Believe it or not there are people in this world that still use physical mediums to transfer data. It's possible to actually buy a disc that has a game (or games) on it, install them from the disc, and them play them all without permission from an outside source.

  • by Aceticon (140883) on Monday August 23, 2010 @04:41AM (#33338316)

    In countries where there are real consumer protection laws (pretty much all developed countries but the US), if you buy a game in a store and it doesn't work in your machine, you can easilly go back and get a refund (in the UK the magic words are "Not fit for purpose" and "Trading standards").

    However, it's almost impossible to have your consumer rights respected by an online trader, especially one not based in the same country as you are.

    This is why I don't buy games online anymore (unless we're talking about stupendously cheap stuff like those from GoG).

    Steam is even worse in this respect since in effect your ability to play the games you buy is tied to their good will (if they "loose" your account with all your games in it, what can you do?)

    If what happened to GP had happened to me, I would have gone back to the store and gotten a refund, only loosing a bit of time but not being $40 out of pocket.

  • Re:One opinion (Score:3, Informative)

    by MachDelta (704883) on Monday August 23, 2010 @05:16AM (#33338476)

    They don't guarantee it in the legal sense, but Gabe Newell did state in a forum post that they can patch steam to disable the authentication requirement, which would allow everyone to copy and play their purchased games.

    Honestly though, it's going to be a cold day in hell when Steam dies an unexpected death. In the digital delivery world, compared to the rest of the computing industry, Steam is so damn big they'd name their testicles Microsoft and Google.

  • by MachDelta (704883) on Monday August 23, 2010 @05:30AM (#33338532)

    Yeah and I seriously disagree with Dragon Age being a console port. I've played both PC and PS3 versions, and the PC version is head and shoulders the better platform. The console versions lack some features (the "tactical camera", "move here" orders, and orders to multiple party members in a single pause), and the PC version has nothing holding it back. The console ports are still playable, they're just more frustrating because of the imperfect interface.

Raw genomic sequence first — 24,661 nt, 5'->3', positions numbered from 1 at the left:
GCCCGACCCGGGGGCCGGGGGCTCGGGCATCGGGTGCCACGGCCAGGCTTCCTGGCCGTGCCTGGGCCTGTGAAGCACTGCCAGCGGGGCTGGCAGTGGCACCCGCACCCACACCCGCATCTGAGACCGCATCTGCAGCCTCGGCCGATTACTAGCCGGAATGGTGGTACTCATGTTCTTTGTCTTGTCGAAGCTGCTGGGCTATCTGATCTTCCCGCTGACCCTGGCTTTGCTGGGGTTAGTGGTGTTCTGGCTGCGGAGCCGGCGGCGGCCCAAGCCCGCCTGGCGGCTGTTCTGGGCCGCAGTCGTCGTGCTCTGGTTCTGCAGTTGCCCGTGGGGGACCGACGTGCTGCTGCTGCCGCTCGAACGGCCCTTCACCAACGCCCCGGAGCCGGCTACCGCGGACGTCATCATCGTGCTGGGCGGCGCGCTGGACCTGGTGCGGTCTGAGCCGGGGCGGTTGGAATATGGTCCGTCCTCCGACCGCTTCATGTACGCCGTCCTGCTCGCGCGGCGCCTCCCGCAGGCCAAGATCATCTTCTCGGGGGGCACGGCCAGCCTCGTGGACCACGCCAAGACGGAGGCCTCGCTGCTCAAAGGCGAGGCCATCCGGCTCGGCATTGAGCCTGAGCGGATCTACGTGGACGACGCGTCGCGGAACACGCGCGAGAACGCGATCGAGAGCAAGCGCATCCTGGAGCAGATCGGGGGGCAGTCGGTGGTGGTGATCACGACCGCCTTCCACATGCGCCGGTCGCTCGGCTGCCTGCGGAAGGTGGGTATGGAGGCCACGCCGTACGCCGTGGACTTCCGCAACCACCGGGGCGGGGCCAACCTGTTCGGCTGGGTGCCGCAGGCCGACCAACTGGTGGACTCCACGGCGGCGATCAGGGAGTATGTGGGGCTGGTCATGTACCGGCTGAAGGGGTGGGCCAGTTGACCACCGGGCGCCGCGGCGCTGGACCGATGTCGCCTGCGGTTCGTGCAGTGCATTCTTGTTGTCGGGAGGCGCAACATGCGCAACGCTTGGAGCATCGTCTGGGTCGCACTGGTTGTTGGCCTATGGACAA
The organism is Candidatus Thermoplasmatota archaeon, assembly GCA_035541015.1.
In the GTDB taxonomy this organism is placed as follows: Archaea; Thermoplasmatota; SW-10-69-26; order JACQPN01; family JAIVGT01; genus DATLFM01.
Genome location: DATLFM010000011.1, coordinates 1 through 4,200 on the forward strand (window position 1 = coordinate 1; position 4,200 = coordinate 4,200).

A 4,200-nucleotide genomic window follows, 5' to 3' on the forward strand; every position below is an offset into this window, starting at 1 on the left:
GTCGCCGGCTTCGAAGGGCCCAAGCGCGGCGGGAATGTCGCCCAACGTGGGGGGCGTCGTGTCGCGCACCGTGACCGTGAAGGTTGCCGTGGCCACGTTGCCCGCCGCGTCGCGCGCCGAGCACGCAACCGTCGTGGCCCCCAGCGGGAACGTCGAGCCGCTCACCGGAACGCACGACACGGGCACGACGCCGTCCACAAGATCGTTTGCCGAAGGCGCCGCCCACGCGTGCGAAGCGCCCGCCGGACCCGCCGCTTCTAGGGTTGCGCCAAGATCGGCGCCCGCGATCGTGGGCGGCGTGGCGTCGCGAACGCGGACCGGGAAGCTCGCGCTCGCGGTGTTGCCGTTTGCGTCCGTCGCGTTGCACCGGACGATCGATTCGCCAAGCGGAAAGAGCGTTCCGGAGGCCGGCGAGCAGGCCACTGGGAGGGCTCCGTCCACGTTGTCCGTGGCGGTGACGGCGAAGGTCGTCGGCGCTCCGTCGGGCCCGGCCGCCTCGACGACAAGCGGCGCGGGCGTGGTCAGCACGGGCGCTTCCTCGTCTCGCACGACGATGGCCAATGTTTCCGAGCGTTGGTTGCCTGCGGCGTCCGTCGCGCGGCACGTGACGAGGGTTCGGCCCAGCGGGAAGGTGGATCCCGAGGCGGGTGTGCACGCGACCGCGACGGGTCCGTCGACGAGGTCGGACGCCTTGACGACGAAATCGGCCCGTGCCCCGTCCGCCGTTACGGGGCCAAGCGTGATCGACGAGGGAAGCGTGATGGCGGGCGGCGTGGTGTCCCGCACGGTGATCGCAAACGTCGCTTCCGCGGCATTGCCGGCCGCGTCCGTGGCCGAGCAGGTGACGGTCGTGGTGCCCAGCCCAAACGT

OTOH, Fallout 3 might not be a port, but a couple small things sort of give it the feel of having mild consolitis. Still a fun game though.

  • by Anonymous Coward on Monday August 23, 2010 @06:04AM (#33338652)
    No I didn't, sorry. I don't have SC2. Anyway, not all routers do NAT loopback (some routers call it NAT redirection). However, after I wrote that post, I discovered that SC2's Battle.net mode has mandatory proxy servers forwarding all traffic between players (to eliminate NAT issues). I can't believe how idiotic this is -- it actually DOES preclude non-emulated LAN play -- and I would be super angry if I was a SC fan. I'm sorry for the bad info I spread earlier. Blizzard officially sucks.
  • by PhrostyMcByte (589271) <phrosty@gmail.com> on Monday August 23, 2010 @07:03AM (#33338886) Homepage

    Advocates look at Steam, and see the Digital Distribution, community features, automatic updates, and synchronized saves.

    Don't forget, detractors also look at the automatic updates bit. Valve has seriously broken their games plenty of times -- in the old days, people would've reverted the patch and got on with things. Now they're forced to wait days or weeks for a fix.

  • by Anonymous Coward on Monday August 23, 2010 @07:52AM (#33339120)

    Same can be said about Mass Effect the origanl is much better on pc, and the second was develpoed for both at the same time to reduce differances/problems. The dual devlopment was also applied to Dragon Age.

    I would also like to note both of them were made by Bioware who was a PC devloper who then started making their games for consoles after their rise in popularity.

  • by arth1 (260657) on Monday August 23, 2010 @08:02AM (#33339188) Homepage Journal

    You're forgetting the worst thing Blizzard is currently doing. Region locking. Someone with a US copy of SC2 simply cannot play with a friend in Europe as each copy is region locked to one online server. It's destroying the international pro-gaming scene which is what Starcraft is meant to be all about.

    The reason they do this region locking isn't to prevent piracy either. It's so they can charge a different price in different regions. Maximising short term profits at the expense of pro-players support.

    Unfortunately, it's nothing new, and nothing unique to Blizzard. Back in '99, I moved from one continent to another, and brought with me my copy of Baldur's Gate. When I bought the "Tales of the Sword Coast", it would not work on my copy, because it was region locked. I had to go to napster to find an illegal copy of it. Bioware support refused to replace either of my copies -- they wanted me to re-buy the software because I had moved.
    That's the true face of region locking.

  • by Tukz (664339) on Monday August 23, 2010 @08:25AM (#33339358) Journal

    Consoles are different story of course. They last much much longer relatively speaking before they are cracked.

    The console or the games?
    Games for Xbox360 are cracked same day they are released (some times before, depending on retailers)

Pause for storage relocation.

Working...